6. Take the half lemon we set aside at the beginning. Place it flesh side down into the jar and press down slowly so the juice rises up around it. Ideally, at this point you should be able to push the lemon in until the top of it is just a little bit above the top of the jar with juice all around it. If your spacing worked out perfectly like this, put the lid on and you're done! The goal here is that when you put the lid on, the slight pressure from the lid will push down on the lemon-half to keep a layer of liquid at the top of the jar. If you can easily push down the lemon too low, take out the half and add some more wedges/salt/muddle until you get the right height (or see my lazy-strategy in below photo). If there's too much liquid, you can pour a little out (I'd recommend reserving it until you're done with the recipe, just in case). If there's too much lemon-half sticking out the top, you can cut a little off the top or remove a few wedges to make more room underneath.
7. Once you get the right height, seal the jar very lightly - we WANT air to get in - and place it on a small plate on your counter. (The plate is just in case some liquid comes bubbling out and spills over.) If you live in a cold place, try to put the jar in the warmest spot in your kitchen. Once a day or every other day, if you think of it, take off the lid and check it. (This is not necessary, just good for learning). You want to keep a layer of liquid surrounding the lemon-half at all times. As it ferments, it should start to smell a little more sour, and the lemon rinds will start to get softer. If all seems to be going well, after a week, take off the top lemon-half and fork out a wedge from below. The liquid will be much thicker, almost like a jam. It should be soft, not quite mushy but getting close, and easy to mince. And it should smell good - different from the smell of a fresh lemon but still a nice scent. If all these traits present themselves, seal tightly and put the jar in your fridge. It will last indefinitely although I'd try to eat it in within 6-9 months.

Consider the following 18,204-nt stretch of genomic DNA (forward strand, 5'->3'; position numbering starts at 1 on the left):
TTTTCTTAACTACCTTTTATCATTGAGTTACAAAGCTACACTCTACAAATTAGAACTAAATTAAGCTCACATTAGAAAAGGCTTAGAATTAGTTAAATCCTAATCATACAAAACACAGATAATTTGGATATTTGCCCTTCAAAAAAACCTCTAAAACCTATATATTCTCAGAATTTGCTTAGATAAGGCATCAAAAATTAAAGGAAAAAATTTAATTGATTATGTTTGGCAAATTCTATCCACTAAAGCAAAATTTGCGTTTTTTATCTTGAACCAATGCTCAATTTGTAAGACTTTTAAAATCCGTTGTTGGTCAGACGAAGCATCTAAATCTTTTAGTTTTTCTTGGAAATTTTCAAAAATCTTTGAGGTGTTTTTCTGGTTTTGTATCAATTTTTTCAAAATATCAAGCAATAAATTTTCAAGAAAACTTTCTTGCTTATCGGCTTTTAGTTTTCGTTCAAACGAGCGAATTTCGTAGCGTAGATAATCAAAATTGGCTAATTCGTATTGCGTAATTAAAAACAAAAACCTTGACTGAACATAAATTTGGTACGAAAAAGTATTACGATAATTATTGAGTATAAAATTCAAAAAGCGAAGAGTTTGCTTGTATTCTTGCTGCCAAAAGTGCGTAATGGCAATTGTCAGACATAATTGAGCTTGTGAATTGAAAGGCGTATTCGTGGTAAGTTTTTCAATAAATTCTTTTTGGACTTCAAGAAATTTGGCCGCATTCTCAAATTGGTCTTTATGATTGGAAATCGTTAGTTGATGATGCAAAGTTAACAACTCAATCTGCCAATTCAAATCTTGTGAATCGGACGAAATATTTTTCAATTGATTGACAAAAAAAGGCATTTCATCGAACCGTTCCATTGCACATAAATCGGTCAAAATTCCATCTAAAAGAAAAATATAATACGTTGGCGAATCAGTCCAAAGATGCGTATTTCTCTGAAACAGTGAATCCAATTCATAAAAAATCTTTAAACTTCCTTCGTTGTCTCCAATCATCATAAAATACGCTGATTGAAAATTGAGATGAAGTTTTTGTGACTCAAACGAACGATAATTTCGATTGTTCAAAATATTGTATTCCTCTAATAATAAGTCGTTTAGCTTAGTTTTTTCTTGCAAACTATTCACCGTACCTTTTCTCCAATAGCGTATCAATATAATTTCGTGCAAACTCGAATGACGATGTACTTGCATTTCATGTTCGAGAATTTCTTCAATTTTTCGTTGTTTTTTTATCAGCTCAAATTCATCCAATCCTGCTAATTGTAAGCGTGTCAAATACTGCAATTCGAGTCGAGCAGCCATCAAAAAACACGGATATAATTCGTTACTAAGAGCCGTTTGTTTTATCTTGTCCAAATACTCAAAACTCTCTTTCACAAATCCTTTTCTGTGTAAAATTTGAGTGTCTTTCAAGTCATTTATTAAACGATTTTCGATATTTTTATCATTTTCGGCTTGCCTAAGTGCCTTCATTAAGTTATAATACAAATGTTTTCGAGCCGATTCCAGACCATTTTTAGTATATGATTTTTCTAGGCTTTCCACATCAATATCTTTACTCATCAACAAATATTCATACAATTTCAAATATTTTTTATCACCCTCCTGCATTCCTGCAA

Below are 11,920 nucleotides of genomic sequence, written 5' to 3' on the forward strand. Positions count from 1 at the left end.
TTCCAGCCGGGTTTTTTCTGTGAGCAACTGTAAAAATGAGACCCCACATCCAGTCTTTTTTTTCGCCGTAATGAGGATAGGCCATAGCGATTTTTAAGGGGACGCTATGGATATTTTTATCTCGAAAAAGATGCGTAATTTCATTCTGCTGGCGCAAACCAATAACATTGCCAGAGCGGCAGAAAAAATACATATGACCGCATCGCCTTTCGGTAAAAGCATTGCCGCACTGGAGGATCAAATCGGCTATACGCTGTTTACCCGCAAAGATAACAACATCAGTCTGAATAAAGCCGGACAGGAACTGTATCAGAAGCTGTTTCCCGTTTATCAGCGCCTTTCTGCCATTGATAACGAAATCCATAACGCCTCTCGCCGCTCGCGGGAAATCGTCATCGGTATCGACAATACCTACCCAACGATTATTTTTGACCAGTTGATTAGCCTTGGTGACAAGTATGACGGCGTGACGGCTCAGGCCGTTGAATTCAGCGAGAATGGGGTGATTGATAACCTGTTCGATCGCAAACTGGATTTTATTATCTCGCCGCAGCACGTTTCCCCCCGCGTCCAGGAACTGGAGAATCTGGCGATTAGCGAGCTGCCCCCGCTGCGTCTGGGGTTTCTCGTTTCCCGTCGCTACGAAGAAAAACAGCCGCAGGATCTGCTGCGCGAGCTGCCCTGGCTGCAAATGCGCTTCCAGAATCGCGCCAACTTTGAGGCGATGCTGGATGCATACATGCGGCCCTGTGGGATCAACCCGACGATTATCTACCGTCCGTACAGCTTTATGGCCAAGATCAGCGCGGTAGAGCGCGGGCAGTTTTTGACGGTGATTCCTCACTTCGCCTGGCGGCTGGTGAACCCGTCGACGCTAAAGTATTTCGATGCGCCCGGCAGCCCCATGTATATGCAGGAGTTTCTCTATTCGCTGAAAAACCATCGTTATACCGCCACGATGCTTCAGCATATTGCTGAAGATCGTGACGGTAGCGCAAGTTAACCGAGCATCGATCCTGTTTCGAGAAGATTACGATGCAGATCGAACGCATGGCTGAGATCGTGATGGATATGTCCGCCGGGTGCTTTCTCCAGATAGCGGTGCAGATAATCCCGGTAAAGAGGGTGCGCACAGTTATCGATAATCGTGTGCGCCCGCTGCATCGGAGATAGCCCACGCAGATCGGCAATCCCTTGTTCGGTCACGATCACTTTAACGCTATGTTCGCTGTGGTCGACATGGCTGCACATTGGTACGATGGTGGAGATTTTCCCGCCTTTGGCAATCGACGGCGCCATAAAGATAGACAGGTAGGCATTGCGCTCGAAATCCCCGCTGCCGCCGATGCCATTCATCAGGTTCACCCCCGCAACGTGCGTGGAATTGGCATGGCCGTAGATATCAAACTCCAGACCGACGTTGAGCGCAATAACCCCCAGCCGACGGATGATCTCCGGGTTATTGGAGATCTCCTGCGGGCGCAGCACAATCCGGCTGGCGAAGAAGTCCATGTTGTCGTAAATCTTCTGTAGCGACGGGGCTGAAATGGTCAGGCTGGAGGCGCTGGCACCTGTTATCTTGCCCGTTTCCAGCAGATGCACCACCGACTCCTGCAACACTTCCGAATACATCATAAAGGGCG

When using: mince/eat/cook the entire wedge - rind, pith, and all!
I'd recommend doing a plain one for your first try, but later/if you're feeling adventurous, you can add flavorings! I love adding cinnamon sticks for a warm & sweet effect. Bay leaves and rosemary (or really any hearty herbs) are great additions for earthy/savory concoctions. You can also make smaller jars to play with the flavors (without having preserved lemon coming out your ears). Just do your best to keep the flavorings submerged under the liquid to help prevent mold.
Questions/things to look for:
Mold - if mold starts to form at the top, it's totally fine to pour out some juice, remove the moldy parts (and a healthy layer of the good stuff underneath the mold just to be safe) and stick a new lemon/more juice and salt in there and keep going. If this freaks you out, you can also just toss the whole thing and try again. But really - a little mold just means it's alive! It's fine to remove it and keep going.
Doesn't seem ready after a week - give it a little more time until it reaches the description above - try a warmer place if you can find one in your kitchen.
Where/how to use:
If you haven't heard of preserved lemon before, you're probably wondering what the heck you're going to do with this. Well - you can use it anywhere you'd want lemon and salt. As someone who cooks mostly Mediterranean-inspired foods, that "anywhere" seems more like an "everywhere" to me! I love to mince preserved lemon and toss it into grain salads for an extra kick - it adds a pop of bright, salty citrus. It's also great in Asian sauces and marinades. I have a ton of other uses up my sleeve, but I'll save them for later recipes!
Ask away if you have any questions and I hope you'll try it and tell me how it turns out!